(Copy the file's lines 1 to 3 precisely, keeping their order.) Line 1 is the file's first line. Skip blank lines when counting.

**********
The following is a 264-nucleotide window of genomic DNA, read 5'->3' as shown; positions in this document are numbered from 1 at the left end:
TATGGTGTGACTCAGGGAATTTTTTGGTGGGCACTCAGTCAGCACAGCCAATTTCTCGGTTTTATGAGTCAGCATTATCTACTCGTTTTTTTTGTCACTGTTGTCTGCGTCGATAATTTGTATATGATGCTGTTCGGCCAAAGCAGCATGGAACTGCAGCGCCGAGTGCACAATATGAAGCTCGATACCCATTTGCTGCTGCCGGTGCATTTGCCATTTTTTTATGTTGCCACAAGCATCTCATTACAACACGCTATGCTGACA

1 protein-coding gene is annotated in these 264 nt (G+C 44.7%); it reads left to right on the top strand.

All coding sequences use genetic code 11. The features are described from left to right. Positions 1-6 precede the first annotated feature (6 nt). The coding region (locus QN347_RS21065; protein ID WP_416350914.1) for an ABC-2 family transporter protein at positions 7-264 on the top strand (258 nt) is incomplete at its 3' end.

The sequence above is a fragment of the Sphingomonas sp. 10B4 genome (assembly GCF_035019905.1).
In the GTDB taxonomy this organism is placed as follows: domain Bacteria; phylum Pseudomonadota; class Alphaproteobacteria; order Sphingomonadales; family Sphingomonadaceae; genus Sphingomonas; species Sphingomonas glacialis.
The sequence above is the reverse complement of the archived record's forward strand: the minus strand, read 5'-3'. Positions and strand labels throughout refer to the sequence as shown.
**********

The following is a 264-nucleotide window of genomic DNA, read 5'->3' as shown; positions in this document are numbered from 1 at the left end:
TATGGTGTGACTCAGGGAATTTTTTGGTGGGCACTCAGTCAGCACAGCCAATTTCTCGGTTTTATGAGTCAGCATTATCTACTCGTTTTTTTTGTCACTGTTGTCTGCGTCGATAATTTGTATATGATGCTGTTCGGCCAAAGCAGCATGGAACTGCAGCGCCGAGTGCACAATATGAAGCTCGATACCCATTTGCTGCTGCCGGTGCATTTGCCATTTTTTTATGTTGCCACAAGCATCTCATTACAACACGCTATGCTGACA

1 protein-coding gene is annotated in these 264 nt (G+C 44.7%); it reads left to right on the top strand.